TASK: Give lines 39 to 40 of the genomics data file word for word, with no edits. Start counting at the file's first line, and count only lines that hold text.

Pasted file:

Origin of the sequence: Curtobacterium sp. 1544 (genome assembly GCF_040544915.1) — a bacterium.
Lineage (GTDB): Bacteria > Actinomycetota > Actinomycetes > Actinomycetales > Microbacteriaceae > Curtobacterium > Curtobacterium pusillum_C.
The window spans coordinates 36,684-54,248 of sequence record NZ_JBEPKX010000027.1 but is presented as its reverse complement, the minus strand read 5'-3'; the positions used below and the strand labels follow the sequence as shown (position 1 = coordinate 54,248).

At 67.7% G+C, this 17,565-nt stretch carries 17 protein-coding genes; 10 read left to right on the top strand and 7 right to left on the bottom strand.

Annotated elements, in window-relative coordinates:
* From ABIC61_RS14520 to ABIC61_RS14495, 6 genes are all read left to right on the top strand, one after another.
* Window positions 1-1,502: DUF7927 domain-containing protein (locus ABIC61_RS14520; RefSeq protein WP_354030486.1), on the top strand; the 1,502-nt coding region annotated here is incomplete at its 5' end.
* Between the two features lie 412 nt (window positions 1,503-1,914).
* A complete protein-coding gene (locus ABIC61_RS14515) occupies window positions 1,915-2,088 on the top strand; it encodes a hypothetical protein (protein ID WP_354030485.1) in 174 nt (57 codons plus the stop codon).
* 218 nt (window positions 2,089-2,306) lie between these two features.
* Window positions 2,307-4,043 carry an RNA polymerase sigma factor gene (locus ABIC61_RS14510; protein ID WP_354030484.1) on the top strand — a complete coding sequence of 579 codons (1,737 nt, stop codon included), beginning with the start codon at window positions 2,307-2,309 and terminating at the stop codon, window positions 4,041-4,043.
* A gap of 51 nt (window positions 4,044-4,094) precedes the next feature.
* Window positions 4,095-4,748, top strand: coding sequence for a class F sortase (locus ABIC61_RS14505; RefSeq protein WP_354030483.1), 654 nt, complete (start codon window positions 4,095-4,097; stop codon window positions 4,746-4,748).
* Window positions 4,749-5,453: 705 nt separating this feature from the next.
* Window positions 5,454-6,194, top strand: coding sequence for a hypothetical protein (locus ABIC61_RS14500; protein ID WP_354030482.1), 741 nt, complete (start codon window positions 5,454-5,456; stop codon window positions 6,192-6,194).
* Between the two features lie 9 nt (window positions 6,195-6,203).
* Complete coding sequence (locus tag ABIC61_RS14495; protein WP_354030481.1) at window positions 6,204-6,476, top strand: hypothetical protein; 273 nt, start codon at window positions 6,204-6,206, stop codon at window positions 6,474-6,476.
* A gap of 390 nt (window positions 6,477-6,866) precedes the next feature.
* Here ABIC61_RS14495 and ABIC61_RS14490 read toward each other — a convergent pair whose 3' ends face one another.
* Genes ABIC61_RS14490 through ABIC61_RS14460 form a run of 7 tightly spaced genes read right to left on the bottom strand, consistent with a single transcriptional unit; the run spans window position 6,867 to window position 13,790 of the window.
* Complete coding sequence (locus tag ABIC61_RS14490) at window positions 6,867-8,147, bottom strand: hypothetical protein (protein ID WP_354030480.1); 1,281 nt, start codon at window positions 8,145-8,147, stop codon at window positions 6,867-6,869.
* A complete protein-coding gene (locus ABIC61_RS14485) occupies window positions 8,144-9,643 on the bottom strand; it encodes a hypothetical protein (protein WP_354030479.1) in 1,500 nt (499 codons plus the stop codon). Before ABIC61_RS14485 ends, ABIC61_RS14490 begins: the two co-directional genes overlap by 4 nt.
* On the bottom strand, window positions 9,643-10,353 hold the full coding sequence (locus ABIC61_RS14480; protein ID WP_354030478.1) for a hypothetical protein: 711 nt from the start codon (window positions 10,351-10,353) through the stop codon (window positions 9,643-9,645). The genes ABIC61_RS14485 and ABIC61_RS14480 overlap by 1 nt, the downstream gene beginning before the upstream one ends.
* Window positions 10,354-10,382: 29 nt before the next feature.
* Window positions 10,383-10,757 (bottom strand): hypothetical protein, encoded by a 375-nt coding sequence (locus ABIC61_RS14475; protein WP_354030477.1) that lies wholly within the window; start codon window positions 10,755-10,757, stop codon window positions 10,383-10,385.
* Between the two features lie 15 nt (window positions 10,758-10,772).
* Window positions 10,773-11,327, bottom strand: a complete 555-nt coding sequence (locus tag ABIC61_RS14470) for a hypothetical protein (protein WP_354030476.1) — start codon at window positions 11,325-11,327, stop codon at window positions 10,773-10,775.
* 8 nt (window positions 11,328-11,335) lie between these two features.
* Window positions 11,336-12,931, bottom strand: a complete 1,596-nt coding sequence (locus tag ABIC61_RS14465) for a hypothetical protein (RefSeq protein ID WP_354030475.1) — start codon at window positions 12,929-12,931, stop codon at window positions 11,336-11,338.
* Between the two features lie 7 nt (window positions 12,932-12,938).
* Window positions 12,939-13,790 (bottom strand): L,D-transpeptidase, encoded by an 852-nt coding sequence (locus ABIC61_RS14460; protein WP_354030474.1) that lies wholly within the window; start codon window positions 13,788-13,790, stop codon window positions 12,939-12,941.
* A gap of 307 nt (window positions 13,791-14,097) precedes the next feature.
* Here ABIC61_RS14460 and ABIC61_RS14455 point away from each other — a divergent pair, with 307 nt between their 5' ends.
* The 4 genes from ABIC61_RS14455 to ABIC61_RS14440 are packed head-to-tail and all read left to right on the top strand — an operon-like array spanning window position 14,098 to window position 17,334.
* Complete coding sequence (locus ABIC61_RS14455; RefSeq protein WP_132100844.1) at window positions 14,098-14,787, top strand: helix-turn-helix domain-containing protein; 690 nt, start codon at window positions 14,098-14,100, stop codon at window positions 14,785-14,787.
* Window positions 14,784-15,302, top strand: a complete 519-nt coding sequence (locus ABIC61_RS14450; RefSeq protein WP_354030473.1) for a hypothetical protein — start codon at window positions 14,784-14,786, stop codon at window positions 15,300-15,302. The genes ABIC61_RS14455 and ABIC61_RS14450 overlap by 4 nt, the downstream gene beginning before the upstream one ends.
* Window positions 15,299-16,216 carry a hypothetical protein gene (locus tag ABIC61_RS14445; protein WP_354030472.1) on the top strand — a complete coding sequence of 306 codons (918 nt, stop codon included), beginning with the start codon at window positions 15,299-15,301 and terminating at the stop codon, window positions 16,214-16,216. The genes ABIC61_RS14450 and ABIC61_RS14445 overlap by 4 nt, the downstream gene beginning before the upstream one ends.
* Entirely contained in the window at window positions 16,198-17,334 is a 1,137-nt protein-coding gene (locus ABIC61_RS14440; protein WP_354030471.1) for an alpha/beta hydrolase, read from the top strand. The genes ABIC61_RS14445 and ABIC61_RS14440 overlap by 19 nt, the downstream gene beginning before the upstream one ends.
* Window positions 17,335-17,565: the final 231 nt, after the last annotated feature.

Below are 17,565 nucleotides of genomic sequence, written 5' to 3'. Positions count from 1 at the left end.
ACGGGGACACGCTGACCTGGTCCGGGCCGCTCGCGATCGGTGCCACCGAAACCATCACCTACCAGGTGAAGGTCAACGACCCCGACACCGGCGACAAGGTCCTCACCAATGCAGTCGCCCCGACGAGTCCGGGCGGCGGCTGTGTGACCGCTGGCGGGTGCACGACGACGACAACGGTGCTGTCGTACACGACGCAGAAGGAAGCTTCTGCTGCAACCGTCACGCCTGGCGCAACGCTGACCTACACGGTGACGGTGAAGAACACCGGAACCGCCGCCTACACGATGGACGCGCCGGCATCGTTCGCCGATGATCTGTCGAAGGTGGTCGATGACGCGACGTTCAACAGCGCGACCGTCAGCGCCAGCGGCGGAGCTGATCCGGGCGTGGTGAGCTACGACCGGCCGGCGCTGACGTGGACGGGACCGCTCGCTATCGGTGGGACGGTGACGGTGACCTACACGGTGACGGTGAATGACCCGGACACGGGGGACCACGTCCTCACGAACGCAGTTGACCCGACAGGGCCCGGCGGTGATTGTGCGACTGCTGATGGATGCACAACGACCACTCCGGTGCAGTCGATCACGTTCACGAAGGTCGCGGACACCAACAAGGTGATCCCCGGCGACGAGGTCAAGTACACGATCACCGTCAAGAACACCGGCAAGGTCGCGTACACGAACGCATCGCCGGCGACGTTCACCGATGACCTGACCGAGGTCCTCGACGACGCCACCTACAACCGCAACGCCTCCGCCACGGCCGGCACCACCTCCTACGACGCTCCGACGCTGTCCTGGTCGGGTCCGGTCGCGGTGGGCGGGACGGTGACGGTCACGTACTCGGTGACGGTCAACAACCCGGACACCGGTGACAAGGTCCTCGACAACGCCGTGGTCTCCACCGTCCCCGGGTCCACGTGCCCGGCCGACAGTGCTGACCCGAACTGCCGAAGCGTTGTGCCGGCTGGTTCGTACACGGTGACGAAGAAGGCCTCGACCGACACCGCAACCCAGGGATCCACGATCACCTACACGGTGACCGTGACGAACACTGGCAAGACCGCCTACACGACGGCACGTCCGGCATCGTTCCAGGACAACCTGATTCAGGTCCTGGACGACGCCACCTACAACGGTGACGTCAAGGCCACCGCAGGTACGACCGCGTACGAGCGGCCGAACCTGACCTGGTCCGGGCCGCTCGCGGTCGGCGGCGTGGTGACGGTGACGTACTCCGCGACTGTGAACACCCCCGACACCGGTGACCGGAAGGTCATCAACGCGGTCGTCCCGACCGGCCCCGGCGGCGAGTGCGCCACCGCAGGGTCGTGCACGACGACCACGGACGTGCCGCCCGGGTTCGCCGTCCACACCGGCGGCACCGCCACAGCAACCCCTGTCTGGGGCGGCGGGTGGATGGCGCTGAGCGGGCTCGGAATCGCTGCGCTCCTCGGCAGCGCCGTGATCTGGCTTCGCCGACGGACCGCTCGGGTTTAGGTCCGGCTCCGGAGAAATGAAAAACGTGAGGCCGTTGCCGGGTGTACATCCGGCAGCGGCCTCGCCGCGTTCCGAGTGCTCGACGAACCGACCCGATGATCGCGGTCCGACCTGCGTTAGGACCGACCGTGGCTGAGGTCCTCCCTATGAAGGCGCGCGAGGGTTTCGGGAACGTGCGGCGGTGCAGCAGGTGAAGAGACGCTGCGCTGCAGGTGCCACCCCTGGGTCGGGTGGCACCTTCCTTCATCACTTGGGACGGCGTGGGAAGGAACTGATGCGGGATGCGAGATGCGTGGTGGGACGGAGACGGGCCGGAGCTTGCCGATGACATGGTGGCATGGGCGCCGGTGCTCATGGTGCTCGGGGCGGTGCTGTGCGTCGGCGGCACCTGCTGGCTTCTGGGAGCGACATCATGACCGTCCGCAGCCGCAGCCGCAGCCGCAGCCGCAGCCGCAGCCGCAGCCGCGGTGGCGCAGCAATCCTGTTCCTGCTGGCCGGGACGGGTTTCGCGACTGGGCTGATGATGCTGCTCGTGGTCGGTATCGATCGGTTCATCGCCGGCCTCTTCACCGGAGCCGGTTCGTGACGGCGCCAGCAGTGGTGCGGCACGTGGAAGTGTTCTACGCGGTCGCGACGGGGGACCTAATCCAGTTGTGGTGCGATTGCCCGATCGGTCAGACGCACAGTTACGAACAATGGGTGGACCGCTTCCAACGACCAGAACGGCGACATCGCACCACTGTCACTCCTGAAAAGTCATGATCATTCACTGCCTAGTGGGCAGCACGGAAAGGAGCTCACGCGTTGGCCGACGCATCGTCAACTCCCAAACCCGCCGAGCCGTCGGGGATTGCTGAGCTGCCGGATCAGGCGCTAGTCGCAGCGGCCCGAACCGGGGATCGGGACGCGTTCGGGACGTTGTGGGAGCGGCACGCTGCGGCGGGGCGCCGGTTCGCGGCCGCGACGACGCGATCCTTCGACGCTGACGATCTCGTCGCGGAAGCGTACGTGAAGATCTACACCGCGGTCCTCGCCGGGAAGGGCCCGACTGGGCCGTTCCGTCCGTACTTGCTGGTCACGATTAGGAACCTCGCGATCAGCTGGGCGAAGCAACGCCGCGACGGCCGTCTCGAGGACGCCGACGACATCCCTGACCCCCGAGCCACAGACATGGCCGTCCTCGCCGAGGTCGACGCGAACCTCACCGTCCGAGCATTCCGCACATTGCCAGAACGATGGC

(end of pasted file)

* Window positions 17,335-17,565: the final 231 nt, after the last annotated feature.

Below are 17,565 nucleotides of genomic sequence, written 5' to 3'. Positions count from 1 at the left end.